In situ Pore Water Sampler: RISS
The chemical composition of marine pore water as well as groundwater on land holds detailed information about the ecological and geochemical status of sediments and soils. Oxygen depletion, formation, fate and release of methane, as well as turnover of nutrients and trace elements can be quantified by pore water analysis. Consequently, pore water and groundwater sampling is an important issue for environmental investigations in the marine and terrestrial environment.
Several, techniques exist to sample pore water in aquatic systems. Onboard ship or in the lab, ex situ pore water extraction methods like squeezing sliced sediment by pressure are applied. Ex situ techniques are very suitable for several research objectives.
In cases, where degassing of methane from sediments, oxygen contamination during pore water extraction, high resolution sampling, or combined benthic chamber and pore water studies are of major relevance, in situ pore water analyses are superior.
A Rhizon In Situ Sampler (RISS) was developed for in situ pore water sampling from coastal as well as deep sea sediments.
The key parts of our sampling method are Rhizons (Rhizosphere Research Products, NL-6706 Wageningen). They are made of a hydrophilic porous polymer tube, with a typical pore diameter of 0.1 um, extended with a polyvinyl chloride tube. The outer diameter of a Rhizon is 2.4 mm, and the filter section has a length of 5 or 10 cm.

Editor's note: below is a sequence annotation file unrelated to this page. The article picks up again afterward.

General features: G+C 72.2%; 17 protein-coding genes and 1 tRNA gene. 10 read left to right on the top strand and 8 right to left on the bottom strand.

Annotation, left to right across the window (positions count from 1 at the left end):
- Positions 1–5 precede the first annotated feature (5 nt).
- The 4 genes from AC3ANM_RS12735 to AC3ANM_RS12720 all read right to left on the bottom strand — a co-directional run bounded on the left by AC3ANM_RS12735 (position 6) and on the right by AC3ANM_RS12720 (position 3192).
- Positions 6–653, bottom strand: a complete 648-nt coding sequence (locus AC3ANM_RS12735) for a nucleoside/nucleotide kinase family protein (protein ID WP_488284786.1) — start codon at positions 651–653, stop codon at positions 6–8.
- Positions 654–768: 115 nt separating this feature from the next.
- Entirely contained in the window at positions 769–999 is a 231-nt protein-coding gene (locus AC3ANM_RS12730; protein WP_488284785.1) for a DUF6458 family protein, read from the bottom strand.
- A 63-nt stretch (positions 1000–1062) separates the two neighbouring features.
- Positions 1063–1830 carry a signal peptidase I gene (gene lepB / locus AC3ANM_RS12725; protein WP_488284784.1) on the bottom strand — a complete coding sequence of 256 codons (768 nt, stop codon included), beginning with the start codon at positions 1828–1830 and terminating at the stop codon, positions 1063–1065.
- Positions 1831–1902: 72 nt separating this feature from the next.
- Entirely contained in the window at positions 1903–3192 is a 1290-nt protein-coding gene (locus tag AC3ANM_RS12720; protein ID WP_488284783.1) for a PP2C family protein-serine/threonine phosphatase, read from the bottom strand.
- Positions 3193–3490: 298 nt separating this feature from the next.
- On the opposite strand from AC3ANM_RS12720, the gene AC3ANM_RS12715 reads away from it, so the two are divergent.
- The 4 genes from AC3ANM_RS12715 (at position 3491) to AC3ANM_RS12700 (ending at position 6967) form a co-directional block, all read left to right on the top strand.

To support the polymer, a wire is fixed to one end of the porous polymer. The wire is made of either stainless steel, carbon fiber or nylon, the latter in case pore water is used for metal measurements. The fluid sampled from the sediment flows into the tiny space between the porous tube and the supporting wire.
A Rhizon has several advantages compared to other sampling devices: low mechanical disturbance of the sediment due to small diameter (2.4 mm), low dead volume (0.5 mL including standard tubing), minimized sorption processes on the inert polymer, no aging during long-term deployments. The pore size (mean 0.1 um, max. 0.2 um) ensures the extraction of microbial- and colloidal-free, ready-to-analyze solution.
One of the advantages of the RISS system is the sampling of pore water from gassy, methane-rich sediments. We applied this system at the Haakon Mosby Mud Volcano, for example. The device was deployed by the ROV Victor (IFREMER).
Examples for the application of the RISS
Comparison of pore water profiles sampled Rhizons with low pressure squeezing. The sediment samples were gathered in the Southern Ocean by a Multicorer. A good correspondence between both techniques was observed.
Combined sampling system based on a benthic chamber and a Rhizon pore water sampler. This device allows to determine benthic fluxes by sediment incubation and pore water sampling at the same location.
Date derived by the combine benthic chamber – RISS sampling system
Seeberg-Elverfeldt, J., Schlüter, M., Feseker, T., Kölling, M. Rhizon sampling of porewaters near the sediment-water interface of aquatic systems. Limnol. Oceanogr.: Methods 3, 2005, 361–371.